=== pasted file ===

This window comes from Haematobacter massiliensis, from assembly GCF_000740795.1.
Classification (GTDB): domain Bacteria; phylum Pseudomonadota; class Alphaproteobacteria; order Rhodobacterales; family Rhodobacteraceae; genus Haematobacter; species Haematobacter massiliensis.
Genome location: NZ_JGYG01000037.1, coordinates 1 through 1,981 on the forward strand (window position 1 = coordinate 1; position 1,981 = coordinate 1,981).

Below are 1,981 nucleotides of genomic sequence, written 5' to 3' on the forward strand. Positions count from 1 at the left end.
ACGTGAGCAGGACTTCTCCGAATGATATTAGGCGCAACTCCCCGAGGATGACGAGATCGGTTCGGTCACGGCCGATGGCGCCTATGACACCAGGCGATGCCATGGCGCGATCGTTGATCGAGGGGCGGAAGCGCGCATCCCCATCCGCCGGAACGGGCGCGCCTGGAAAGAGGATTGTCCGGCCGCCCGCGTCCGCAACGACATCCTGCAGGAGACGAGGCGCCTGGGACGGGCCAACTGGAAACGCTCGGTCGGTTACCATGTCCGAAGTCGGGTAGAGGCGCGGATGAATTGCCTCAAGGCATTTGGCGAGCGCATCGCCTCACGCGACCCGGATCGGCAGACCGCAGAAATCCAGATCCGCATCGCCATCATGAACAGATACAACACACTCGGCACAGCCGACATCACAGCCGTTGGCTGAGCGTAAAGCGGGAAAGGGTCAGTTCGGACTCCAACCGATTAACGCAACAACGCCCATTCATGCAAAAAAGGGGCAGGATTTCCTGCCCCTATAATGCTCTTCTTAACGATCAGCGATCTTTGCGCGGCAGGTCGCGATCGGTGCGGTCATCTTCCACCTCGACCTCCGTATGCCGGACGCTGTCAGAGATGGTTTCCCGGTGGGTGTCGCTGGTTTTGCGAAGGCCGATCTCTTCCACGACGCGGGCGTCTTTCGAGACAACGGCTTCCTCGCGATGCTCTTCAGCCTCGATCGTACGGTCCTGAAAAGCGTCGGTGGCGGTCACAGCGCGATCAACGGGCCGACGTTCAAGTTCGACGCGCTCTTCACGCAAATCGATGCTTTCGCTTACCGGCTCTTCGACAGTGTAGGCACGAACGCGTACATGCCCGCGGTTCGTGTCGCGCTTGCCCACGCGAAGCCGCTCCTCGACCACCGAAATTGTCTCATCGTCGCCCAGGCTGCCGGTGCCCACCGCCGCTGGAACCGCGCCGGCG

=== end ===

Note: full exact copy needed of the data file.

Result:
This window comes from Haematobacter massiliensis, from assembly GCF_000740795.1.
Classification (GTDB): domain Bacteria; phylum Pseudomonadota; class Alphaproteobacteria; order Rhodobacterales; family Rhodobacteraceae; genus Haematobacter; species Haematobacter massiliensis.
Genome location: NZ_JGYG01000037.1, coordinates 1 through 1,981 on the forward strand (window position 1 = coordinate 1; position 1,981 = coordinate 1,981).

Below are 1,981 nucleotides of genomic sequence, written 5' to 3' on the forward strand. Positions count from 1 at the left end.
ACGTGAGCAGGACTTCTCCGAATGATATTAGGCGCAACTCCCCGAGGATGACGAGATCGGTTCGGTCACGGCCGATGGCGCCTATGACACCAGGCGATGCCATGGCGCGATCGTTGATCGAGGGGCGGAAGCGCGCATCCCCATCCGCCGGAACGGGCGCGCCTGGAAAGAGGATTGTCCGGCCGCCCGCGTCCGCAACGACATCCTGCAGGAGACGAGGCGCCTGGGACGGGCCAACTGGAAACGCTCGGTCGGTTACCATGTCCGAAGTCGGGTAGAGGCGCGGATGAATTGCCTCAAGGCATTTGGCGAGCGCATCGCCTCACGCGACCCGGATCGGCAGACCGCAGAAATCCAGATCCGCATCGCCATCATGAACAGATACAACACACTCGGCACAGCCGACATCACAGCCGTTGGCTGAGCGTAAAGCGGGAAAGGGTCAGTTCGGACTCCAACCGATTAACGCAACAACGCCCATTCATGCAAAAAAGGGGCAGGATTTCCTGCCCCTATAATGCTCTTCTTAACGATCAGCGATCTTTGCGCGGCAGGTCGCGATCGGTGCGGTCATCTTCCACCTCGACCTCCGTATGCCGGACGCTGTCAGAGATGGTTTCCCGGTGGGTGTCGCTGGTTTTGCGAAGGCCGATCTCTTCCACGACGCGGGCGTCTTTCGAGACAACGGCTTCCTCGCGATGCTCTTCAGCCTCGATCGTACGGTCCTGAAAAGCGTCGGTGGCGGTCACAGCGCGATCAACGGGCCGACGTTCAAGTTCGACGCGCTCTTCACGCAAATCGATGCTTTCGCTTACCGGCTCTTCGACAGTGTAGGCACGAACGCGTACATGCCCGCGGTTCGTGTCGCGCTTGCCCACGCGAAGCCGCTCCTCGACCACCGAAATTGTCTCATCGTCGCCCAGGCTGCCGGTGCCCACCGCCGCTGGAACCGCGCCGGCG